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Lethbridge Herald Newspaper Archives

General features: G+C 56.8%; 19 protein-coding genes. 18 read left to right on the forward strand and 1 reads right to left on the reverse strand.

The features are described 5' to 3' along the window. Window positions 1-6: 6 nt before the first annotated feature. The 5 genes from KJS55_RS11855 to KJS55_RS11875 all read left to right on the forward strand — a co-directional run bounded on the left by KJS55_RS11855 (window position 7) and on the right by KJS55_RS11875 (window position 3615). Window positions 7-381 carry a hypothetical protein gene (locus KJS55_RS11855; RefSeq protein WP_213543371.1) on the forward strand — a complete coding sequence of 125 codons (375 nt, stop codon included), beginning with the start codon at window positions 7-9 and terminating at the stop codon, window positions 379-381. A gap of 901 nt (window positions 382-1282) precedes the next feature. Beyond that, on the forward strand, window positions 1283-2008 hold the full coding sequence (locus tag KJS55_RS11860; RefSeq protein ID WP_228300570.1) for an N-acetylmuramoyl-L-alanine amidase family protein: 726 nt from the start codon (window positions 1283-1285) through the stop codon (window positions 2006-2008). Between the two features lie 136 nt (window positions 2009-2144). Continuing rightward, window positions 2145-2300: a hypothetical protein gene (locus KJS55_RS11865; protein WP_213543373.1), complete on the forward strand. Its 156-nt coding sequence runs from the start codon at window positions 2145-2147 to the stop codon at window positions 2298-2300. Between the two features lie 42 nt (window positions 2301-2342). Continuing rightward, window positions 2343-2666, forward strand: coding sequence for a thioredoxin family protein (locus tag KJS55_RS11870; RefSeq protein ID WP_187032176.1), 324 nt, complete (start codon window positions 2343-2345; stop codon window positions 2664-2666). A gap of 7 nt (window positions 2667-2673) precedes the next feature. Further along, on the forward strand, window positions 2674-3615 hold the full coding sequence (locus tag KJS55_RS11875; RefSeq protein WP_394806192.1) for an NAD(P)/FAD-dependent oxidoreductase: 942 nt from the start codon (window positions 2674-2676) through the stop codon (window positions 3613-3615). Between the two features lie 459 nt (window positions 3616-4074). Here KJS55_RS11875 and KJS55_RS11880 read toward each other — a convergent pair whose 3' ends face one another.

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Lethbridge Herald (Newspaper) - January 26, 1971, Lethbridge, Alberta 2 - THE IITHMIOGI HERALD - Tuesday, January M, 1971 - Canada's poor people stage first big protest By THE CANADIAN PRESS Groups of poor people, ranging in size from a handful of youths shivering in below-zero temperatures in Winnipeg to a crowd of 500 in downtown Toronto, demonstrated, shouted, burned things and listened to speeches across Canada Monday. About 150 people staged a downtown march in Calgary. The first national poor people's protest was noisy but orderly in most centres. It ended with sit-ins in Toronto, Ottawa and Hamilton. Organizers at a recent federally-sponsored poor people's conference in Toronto planned the demonstrations to coincide with the opening of a federal-provincial conference of welfare officials in Ottawa. Demonstrators stormed the closed conference and staged a successful sit-in, which was joined for an hour by federal Health Minister John Munro. He told the 20 militants who got inside the conference building that the demands of the poor, as set out in resolutions at the conference, were being considered. But opening the conference to the poor, he said, "might retard a frank expression of views at various' levels of government" and slow the talks. FIGHT STARTS In Toronto, the mass demonstration at the Toronto-Dominion Centre, a 56-storey office and commercial building, split after a Maoist and a parade marshal got into a fist fight because the Maoist tried to put a sign on the Toronto-Dominion Bank which read. "Organize National War Against Imperialism." About 70 police in uniform, plainclothes and on motorcycles were present. Three men were arrested. mam lllill lllllll lllllllt $ fa � 4 Ceasefire called for Tet new year SAIGON (Reuter) - South Vi-, etnamese and U.S. forces ceased offensive operations' at 6 p.m. tonight (5 a.m. EST) under the terms of a 24-hour ceasefire for the Tet lunar new year, a government spokesman announced. Viet Cong saboteurs blew up two trains in South Vietnam Monday, lolling 10 persons and wounding 22, a military spokesman said today. Another major step in the Vietnamization program was reported today by an Australian army spokesman who said a South Vietnamese battalion was replacing Australian forces in the Long Hai hills of Phuoc Tuy province. While observers said the takeover paved the way for more Australian troop withdrawals the army spokesman denied that any withdrawals were imminent and said the 7th Battal ion of the Royal Australian Regiment, which had operated in the area, would be redeployed in other parts of the province. VIOLATE TRUCE The Saigon government reported today that the Viet Cong's announced four-day Tet holiday truce, which began at 1 a.m. today (noon EST Monday), was violated twice within three hours. At 2:10 a.m. a guerrilla force attacked a militia outpost in the Mekong delta, killing four militiamen. Fifty minutes later another outpost in neighboring Vinh Binh province came under mor tar bombardment. Two militia men were killed. Despite these violations, the South Vietnamese government announced today it would release all of the 783 disabled prisoners-of-war it holds who wish to return to the north. Half the gathering later marched two blocks to the headquarters of E. P. Taylor's Argus Corp. and a 27 forced their way past police at the door to present demands for the company to make greater contributions to the community. Suzanne Polger, 30, a welfare mother of four, read a statement to H. H. Edmison, secretary of the corporation, which requested Argus to meet with Toronto action groups by Feb. 10 or face unspecified "militant actions." The group was then forced out of the office by policemen and the marchers continued to a downtown welfare office where 150 staged a two-hour sit-in. ACCEDE TO DEMANDS Welfare officials acceded to their demands that all the people still in the welfare fine, about 20, be dealt with before the staff went home, and the group left peacefully. They continued to the deserted Ontario legislature building and burned a copy of the General Welfare Assistance Act. About 100 people in Hamilton, unemployed or on welfare, burned a copy of the federal white paper on taxation in front of city hall when they were told Mayor Vic Copp*. bad a prior commitment and could not meet them. * They marched to the. welfare office and 35 staged a one-hour sit-in, setting up a card table in the foyer from which they dispensed information on the rights of welfare recipients. Elsewhere in Ontario, demonstrators at city halls in Peterborough and Sarnia obtained promise; of attention from the mayors of their cities.  In Saint John, N.B., a small group of poor people spent the day distributing information booklets to welfare recipients instead of demonstrating. Thirty men and women, some of them university students, pa raded quietly with placards for about an hour at the Prince Edward Island government admin istrative building in Charlotte-town. Their protests were aimed at a government plan to spend $1.5 million on a tourist development near Georgetown. Elect Kootenay, B.C. bishop primate of Anglican church NIAGARA FALS, Out. (CP) Bishop Edward W. Scott, 51, of Kootenay, B.C., was elected primate of the Anglican Church of Canada Monday. His fellow bishops nominated him and four others-William Wright, 66, Archbishop of Al-goma; G. Frederick C. Jackson, 63, Archbishop of Qu'Appelle and Metropolitan of Rupert's Land; Ralph S. Dean, 57, Bishop of Caribou; and Robert L. Seaborn, 59, Bishop of Newfoundland. Bishop Scott was elected on the third ballot with 63 clerical votes and 63 lay votes of the total 224 votes. The trend toward the winner developed on the first ballot when he totalled 72 votes. NOT FROM MARS-Dr. Colin Rots of Edmonton, himself a heart attack victim, took to the ski slopes during the weekend In a test of physical tolerance. Hit gear measured oxygen consumption and transmitters relayed data on heart beat and blood pressure to observing technicians. - Montreal schools closed MONTREAL (CP) - More than 2,000 teachers from the Montreal Catholic School Board left classes today to attend a study session dealing with job reclassification and salary cuts affecting at least 700 members of their union. A spokesman for the Alliance des Professeurs said 63 schools in northeast Montreal and several in other parts of the city were dosed by the walkout. Meanwhile, he said 75 teachers were continuing their occupation of MSCS offices to protest the reclassification and salary cuts. How To Become A Better Reader In Only 8 Weeks 16 Reasons For Taking The Reading Dynamics Course WHO TAKES THI EVELYN WOOD READING DYNAMICS COURSE? -50 of President Nixon's personal aids recently completed our course in the White House. -Members of our Alberta legislature. -Professional people - business people - students - housewives - all realize that to keep up and get ahead they must modernize their reading techniques. Man's knowledge doubles every 10 years - yet most people read today as they did 100 years agol WHAT DOES THE COURSE INVOLVE? T. Reading Dynamics guarantees to refund your entire tuition fee if you do not at least triple your effective reading speed by the end of our 8-week programme. 2. Your lessons are held once a week for 8 weeks, each lesson lasts approximately hours. 3. Alternative classes are available should you be unable to attend your regular class. 4. Practice drill sessions enable you to hone these revolutionary new techniques to a satisfying personal skill. 5. Personal counselling is available should you or your instructor request it. 6. Lifetime privileges enable you to retake any or all of the course as many times as you wish at no extra charge. The reading Dynamics Course Is constantly refined and improved in the light of the latest research in the reading field. Attend a free presentation Tuesday, Jan. 26th Wednesday Jan. 27th at 8:00 p.m. In the PARK PLAZA MOTOR HOTEL 7. We have over 150 Evelyn Wood Reading Dynamics institutes throughout the world - and all privileges apply internationally. 8. There are no extra charges -your original fee is ail you ever poy. STUDENTS AND TEACHERS RECEIVE A DISCOUNT. WHAT DO OTHERS SAY ABOUT THE EVELYN WOOD READING DYNAMICS COURSE? "Congratulations on a iob well donel Your course has enabled me to clean up a terrific backlog of business reading, keep up with current reading requirements - and even manage to sandwich In some pleasure reading." "I've not only rediscovered the enjoyment of pleasure reading - I can now, at long last, keep up with all the technical material that comes across my desk. Your course has increased my reading rate more than tenfold!" N.B. Name and address supplied upon request. WHAT DOES THE COURSE COVER? 9. You will learn how to read at speeds several times your present reading speed-with equal or better comprehension. ('National average 4.7 increase in effective reading speed.) 10. You will remember more ef what you read using the retention, recall and review techniques taught in the Evelyn Wood course. 11. Studying will be easier ence you've learned how to study efficiently. 12. The effective listening techniques you acquire will enable you to gain more from lectures, meetings, seminars, etc. HOW WILL THE READING DYNAMICS COURSE HELP ME? 13. Fast reading eliminates boredom and distractions. Concentration and comprehension are improved. 14. You will enjoy your reading more when reading itself Is made easier. 15. Gain precious time - if you now read one hour per day you will be able to cover the same amount of material in only 20 minutes or less. 16. With the time saved you will be able to read more widely in areas for which you now do not have the time - great literature - supplementary material to courses - interest areas - or simply soend more time on the golf course or ski slope. 'Correlation of reading speed and comprehension. ("Some of our b si friendi were slow readers.") Division of Personal Development Dynamics Limited 2nd Floor, 708 - 8th Ave. S.W., CALGARY Phone 265-3800 Archbishop Wright was second throughout the voting. He had 61 after the first ballot and 71 after the second, He finished second with 78 on (he third ballot. Bishop Scott had 94 ballots after the second vote. He is a graduate of the University of British Columbia and the Anglican Theological College in Vancouver. He was ordained In 1942 and in 1945 he was nude general secretary of the student-Christian movement at the University of Manitoba. From 1949 to i960 be served parishes in Rupert's Land. In 1964, he became associate general secretary of the national department of social serv- ice for the church. He was consecrated Bishop of Kootenay in 1966 and has been chairman of the church's committee on the ministry. He has a son and three daugh* Canada, Ceylon sign elephant pact Test heart patients in skiing sport EDMONTON (CP) - Four men with heart trouble went skiing during the weekend - and received electrocardiograms and breathing tests while skimming the slopes. They were being tested by en Edmonton physician to find out if heart patients can live a nor-mal winter life. Dr. Tai Talibi, director of the Edmonton Cardiac Centre, equipped the four men, all between 45 and 55 years of age, with masks to measure oxygen consumption, blood pressure cuffs, and radio transmitters for dectrocardiogram readings. Four men of about the same ages but with no histories of heart trouble also took the tests at Jasper, 235 miles west of here. Their readings are to be compared with those of the heart patients. Dr. Talibi said he hopes to be able to determine through the tests which type of heart patients can safely ski and if they should ski without stopping on the slopes. Dead cattle stockpile removed CALGARY (CP) - A Cal-[ gary meat processing plant as sured city council Monday that I it lias removed a pile of dead � cattle and will not permit a recurrence of the situation. Canada Packers Ltd. took ac tion to remove an estimated 60 head from a nearby yard following reports Sunday from Aid. John Kushner and Dr. Leslie . Allan, medical officer of I health. Aid. Kushner said, although the cattle were frozen, he felt the city health department "has been negligent." "I don't give a damn if they j are frozen. I don't know what they died of but that snow around them is going to melt and drain off into our water supply ..." And Aid. Kushner wasn't satisfied after the company's report to the council. He said charges should be laid in future "otherwise there is no sense in having a pollution bylaw." "It's a most embarrassing and disgusting situation." Plant officials said the carcasses', intended for conversion into non-edible meat by-prod ucts, had frozen in near-zero temperatures and were too cold to process. COLOMBO (CP) - Canada and Ceylon signed an agreement today to help Ceylon get over the problem of the long gestation period of the elephant. Elephants are used extensively in logging operations in this island country but just can't keep up. Elephantine pregnancies last for two years and baby elephants' don't come along fast enough, at least for the Ceylonese loggers. Consequently Prime Minister Trudeau and Sirimavo Bandar-anaike, prime minister of Ceylon, signed an agreement whereby Canada will lend Cey Ion $4.5 million, interest-free, for 50 years to establish mecha nized logging in the Sinharaja forest. The project will include mech-anized logging methods, replacing the elephant trunk. "I suppose the society for the prevention of cruelty to animals may have something to say about all this," Trudeau said jokingly after the signing ceremony. Official talks between Tru-deau and Mrs. Bandaranaike, who wore a fetching blue-flowered saree, lasted less than an hour, though two hours had been set aside for them. Trudeau told a reporter that things are going so well between Canada and Ceylon that Mrs. Bandaranaike and he cleaned up most of their official business' on the long drive into the city from the airport Monday. Instead of keeping their talks going for the sake of keeping them going, Mrs, Bandaranaike took Trudeau to the top of Colombo's tallest building for a splendid view of the harbor and city. Trudeau said his day was re laxed. He started it with a long swim in the Indian Ocean. He lunched with a group of students. Mostly; his part of the conversation was asking questions. Youth arrested on drug charge TABER (HNS) - A Taber youth was arrested here Monday night and will face charge of possession of marijuana. Taber police said they seized I a quantity of marijuana from the youth. He was arrested as he stepped off the bus here. He will appear in magistrate's court here Friday xnor-I ning. Socreds air problems of jobless EDMONTON (CP) - The problems of unemployment dominated a meeting of the government Social Credit party caucus Monday, Highways Minister Gordon Taylor said today, Mr. Taylor, spokesman for the caucus, said more than one hour was spent exploring ways and means to curb growing unemployment. Even though the situation in Alberta, with 5.7 per cent of the labor force out of work, is brighter than other areas of the country, "we want to keep on top of it." Details on the closed meeting were few, although it was indicated the caucus discussed industrial incentives as one method of spurring economic activity and improving employment opportunities. The government has announced it intends to proceed with a program of industrial incentives but full details will not be released until the legislature opens next month. BISHOP EDWARD SCOTT .. . picked on third ballot ters and lives in Kelowna, B.C. It was the first time the press had been admitted to the election of the primate. Archbishop Wright has been acting primate since Archbishop Howard Clark resigned the post in August./ Drug conviction nets $300 fine CLARESHOLM (HNS) -Dana Santa, 23, and Gem Martina, 22, both of Lethbridge, Monday were each fined $300 on conviction by Judge C. V. Bennett of charges of possession of marijuana. They were apprehended by police at 4:30 p.m. Sunday, as they drove through town. GENERAL FARM SUPPLIES PRESENTS THE �"� ~~" mm Weather and road report 9 BELOW ** ZERO AT 12:00NOON SUNRISE WEDNESDAY 8:11 SUNSET 5:18 H Lethbridge ... ... . 14 Waterton........29 Pincher Creek ... . 25 Medicine Hat .... 8 Edmonton....... -6 Grande Prairie .. -11 Banff.......... 21 Calgary......... 15 Victoria......... 38 Cranbrook.......22 Prince George ... .15 Vancouver......  38 Saskatoon....... -7 Regina......... -1 Winnipeg....... -11 Toronto......... 34 Ottawa.........-34 LPre -2 .05 2 .. 2 -7 17 31 .13 .05 Montreal ... . St. John's Halifax ... ... Fredericton .. Charlottetown New York ... 35 27 35 37 32 42 6 -3 33 14 .. 9 .01 33 1.05 -26 .. -17 .. -28 .. 30 28 30 15 30 28 29 38 .05 .03 66 44 38 53 51 48 47 45 52 50 Miami.......... 76 Los Angeles..... 58 Las Vegas....... 62 Rome.......... 44 Paris ............43 London......... 43 Berlin.......... 37 Amsterdam...... 35 Madrid..........42 Tokyo.......... 34 FORECAST Lethbridge - Today: Very light snow. Wednesday: Chinook cloudiness. Lows 5-10 above. Highs near 30 above. Calgary, Medicine Hat - Today: Light snow. Lows tonight 5-10 below. Wednesday: Very light snow. Highs near 20 above. Columbia - Kootenay - Today and Wednesday: Period's of snow with chance of freezing rain in southern valleys. Snow or mixed rain Wednesday. Winds moderate S15. Lows tonight 15-25 above. Highs Wednesday 25-35 above. Liquor board workers reject salary offer EDMONTON (CP) - Alberta Liquor Control Board employees have unanimously rejected an offer of a five-percent salary increase, the Civil Service Association said Monday. The association said the rejection, by more than 700 employees, means the salary negotiations will go to voluntary mediation. The employees also rejected the board's proposal that would have excluded 42 of 83 employee classifications from the bargaining unit. Previously the senior 12-percent of board employees were excluded but the new proposal would have excluded 25 per cent, with all employees above the position of liquor or beer store manager remaining outside the bargaining unit. BAD BOOZE MANILA (AP) - Officials said three inmates at the national penitentiary died and at least 10 were taken to hospital after drinking "self-concocted liquor" made from hair lotion and smuggled sleeping tablets. LABOR SAVER DRILL FILLER AND AUGER  Gas # Electric # Hydraulic 0 New Sizes % Quality Guaranteed We will ac<�pt larlty at $1.00 per bushel on present stocks onlyl GENERAL FARM SUPPLIES OFFICIAL AS AT 9:00 A.M. TODAY COURTESY OF A MA All main highways in the Lethbridge district are plowed and plowing is in progress on the shoulders. The wheel tracks in most ureas are starling to bare. Highway 3 - west - has been plowed but is completely snow covered. Highway 1 - Trans Canada Highway - Calgary to Banff is in good winter driving condition. Banff-Golden is plowed and 6anded, few slippery sec- tions. Golden to Revelstoke had 10 inches of new snow, plowed and sanded. The Banff-Radium and Banff-Jasper highways had some new snow overnight, several slippery sections. Creston-Salmo highway had 12 inches of new snow, plowed and sanded. Motorists are remined that good snow tires or chains are required when travelling in any mountain area. This includes ski-resort access roads. PORTS OF ENTRY (Opening and Closing Times): Coutts 24 hours: Carway 9 a.m. to 6 p.m. MST. Del Bonita 9 a.m. to 6 p.m.; Rooseville, B.C. 9 a.m. to 6 p.m.; Kingsgate, B.I. 24 hours; Porthul-Rykerts 8 a.m. to midnight. Chief Mountain Closed. Wildborse, 8 a.m. to 5 p.m. , ;